CZ257695A3 - Ionic liquid, process of its preparation and conversion method of olefinic hydrocarbons - Google Patents

Ionic liquid, process of its preparation and conversion method of olefinic hydrocarbons Download PDF

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CZ257695A3
CZ257695A3 CZ952576A CZ257695A CZ257695A3 CZ 257695 A3 CZ257695 A3 CZ 257695A3 CZ 952576 A CZ952576 A CZ 952576A CZ 257695 A CZ257695 A CZ 257695A CZ 257695 A3 CZ257695 A3 CZ 257695A3
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ionic liquid
halide
carbon atoms
chloride
alkyl
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CZ952576A
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Czech (cs)
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Ala A K Abdul-Sada
Philip William Ambler
Philip Kenneth Gordon Hodgson
Kenneth Richard Seddon
Nevin John Stewart
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Bp Chem Int Ltd
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    • CCHEMISTRY; METALLURGY
    • C07ORGANIC CHEMISTRY
    • C07CACYCLIC OR CARBOCYCLIC COMPOUNDS
    • C07C2/00Preparation of hydrocarbons from hydrocarbons containing a smaller number of carbon atoms
    • C07C2/54Preparation of hydrocarbons from hydrocarbons containing a smaller number of carbon atoms by addition of unsaturated hydrocarbons to saturated hydrocarbons or to hydrocarbons containing a six-membered aromatic ring with no unsaturation outside the aromatic ring
    • C07C2/64Addition to a carbon atom of a six-membered aromatic ring
    • C07C2/66Catalytic processes
    • CCHEMISTRY; METALLURGY
    • C07ORGANIC CHEMISTRY
    • C07CACYCLIC OR CARBOCYCLIC COMPOUNDS
    • C07C2/00Preparation of hydrocarbons from hydrocarbons containing a smaller number of carbon atoms
    • C07C2/02Preparation of hydrocarbons from hydrocarbons containing a smaller number of carbon atoms by addition between unsaturated hydrocarbons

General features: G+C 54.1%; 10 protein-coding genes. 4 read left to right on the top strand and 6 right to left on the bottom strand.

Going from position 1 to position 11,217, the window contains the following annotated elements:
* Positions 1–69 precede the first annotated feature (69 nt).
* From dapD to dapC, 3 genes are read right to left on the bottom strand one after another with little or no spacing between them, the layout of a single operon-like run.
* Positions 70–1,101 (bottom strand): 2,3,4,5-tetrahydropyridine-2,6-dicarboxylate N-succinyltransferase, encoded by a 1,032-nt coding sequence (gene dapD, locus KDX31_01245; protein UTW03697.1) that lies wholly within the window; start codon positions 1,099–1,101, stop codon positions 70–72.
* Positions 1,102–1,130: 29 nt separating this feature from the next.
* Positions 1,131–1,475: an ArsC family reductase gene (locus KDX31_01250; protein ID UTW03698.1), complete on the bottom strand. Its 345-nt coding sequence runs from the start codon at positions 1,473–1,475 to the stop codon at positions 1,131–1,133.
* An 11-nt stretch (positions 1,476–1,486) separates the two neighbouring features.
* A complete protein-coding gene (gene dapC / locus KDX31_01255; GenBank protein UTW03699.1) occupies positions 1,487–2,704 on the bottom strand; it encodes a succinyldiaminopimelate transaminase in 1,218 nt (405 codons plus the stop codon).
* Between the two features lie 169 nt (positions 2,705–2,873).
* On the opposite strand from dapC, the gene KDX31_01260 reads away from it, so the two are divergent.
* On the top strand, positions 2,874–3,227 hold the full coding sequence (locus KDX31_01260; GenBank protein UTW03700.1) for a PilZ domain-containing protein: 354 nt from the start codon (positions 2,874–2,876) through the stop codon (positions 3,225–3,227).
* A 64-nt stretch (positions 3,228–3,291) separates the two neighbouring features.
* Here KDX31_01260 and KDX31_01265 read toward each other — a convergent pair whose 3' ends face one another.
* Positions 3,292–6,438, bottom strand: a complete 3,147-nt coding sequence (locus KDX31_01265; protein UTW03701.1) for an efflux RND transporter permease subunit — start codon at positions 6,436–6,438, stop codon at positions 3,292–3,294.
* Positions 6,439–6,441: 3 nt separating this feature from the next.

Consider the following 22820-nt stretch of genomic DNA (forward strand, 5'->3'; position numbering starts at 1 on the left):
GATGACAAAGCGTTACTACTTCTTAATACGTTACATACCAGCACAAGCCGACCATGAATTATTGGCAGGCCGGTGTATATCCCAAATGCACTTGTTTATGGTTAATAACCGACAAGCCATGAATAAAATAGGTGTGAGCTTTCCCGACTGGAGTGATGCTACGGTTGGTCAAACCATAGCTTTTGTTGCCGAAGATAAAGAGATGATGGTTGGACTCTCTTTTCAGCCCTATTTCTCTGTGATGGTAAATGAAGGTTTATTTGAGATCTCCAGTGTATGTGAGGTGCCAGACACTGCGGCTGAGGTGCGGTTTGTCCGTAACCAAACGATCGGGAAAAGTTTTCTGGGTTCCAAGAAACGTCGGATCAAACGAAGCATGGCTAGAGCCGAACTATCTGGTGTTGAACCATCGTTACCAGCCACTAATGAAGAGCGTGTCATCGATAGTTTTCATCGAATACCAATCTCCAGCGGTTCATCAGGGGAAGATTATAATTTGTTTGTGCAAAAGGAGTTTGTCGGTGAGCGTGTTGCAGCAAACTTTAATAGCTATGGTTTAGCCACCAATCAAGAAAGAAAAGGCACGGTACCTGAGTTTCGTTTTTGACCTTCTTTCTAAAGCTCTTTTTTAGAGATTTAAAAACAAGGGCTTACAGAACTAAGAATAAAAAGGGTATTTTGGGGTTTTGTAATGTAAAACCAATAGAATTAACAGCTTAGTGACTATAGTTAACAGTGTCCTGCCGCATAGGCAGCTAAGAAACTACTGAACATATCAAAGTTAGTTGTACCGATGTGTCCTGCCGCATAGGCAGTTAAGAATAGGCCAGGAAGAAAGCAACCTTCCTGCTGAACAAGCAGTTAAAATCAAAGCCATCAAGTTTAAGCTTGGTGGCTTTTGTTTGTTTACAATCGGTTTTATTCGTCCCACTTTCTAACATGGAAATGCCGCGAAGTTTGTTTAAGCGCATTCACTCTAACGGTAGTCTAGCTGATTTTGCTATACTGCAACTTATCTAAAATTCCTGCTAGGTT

• C07C2/04Preparation of hydrocarbons from hydrocarbons containing a smaller number of carbon atoms by addition between unsaturated hydrocarbons by oligomerisation of well-defined unsaturated hydrocarbons without ring formation
    • C07C2/06Preparation of hydrocarbons from hydrocarbons containing a smaller number of carbon atoms by addition between unsaturated hydrocarbons by oligomerisation of well-defined unsaturated hydrocarbons without ring formation of alkenes, i.e. acyclic hydrocarbons having only one carbon-to-carbon double bond
    • C07C2/08Catalytic processes
    • C07C2/26Catalytic processes with hydrides or organic compounds
    • CCHEMISTRY; METALLURGY
    • C07ORGANIC CHEMISTRY
    • C07CACYCLIC OR CARBOCYCLIC COMPOUNDS
    • C07C2/00Preparation of hydrocarbons from hydrocarbons containing a smaller number of carbon atoms
    • C07C2/54Preparation of hydrocarbons from hydrocarbons containing a smaller number of carbon atoms by addition of unsaturated hydrocarbons to saturated hydrocarbons or to hydrocarbons containing a six-membered aromatic ring with no unsaturation outside the aromatic ring
    • C07C2/56Addition to acyclic hydrocarbons
    • C07C2/58Catalytic processes
    • CCHEMISTRY; METALLURGY
    • C08ORGANIC MACROMOLECULAR COMPOUNDS; THEIR PREPARATION OR CHEMICAL WORKING-UP; COMPOSITIONS BASED THEREON
    • C08FMACROMOLECULAR COMPOUNDS OBTAINED BY REACTIONS ONLY INVOLVING CARBON-TO-CARBON UNSATURATED BONDS
    • C08F10/00Homopolymers and copolymers of unsaturated aliphatic hydrocarbons having only one carbon-to-carbon double bond
    • CCHEMISTRY; METALLURGY
    • C07ORGANIC CHEMISTRY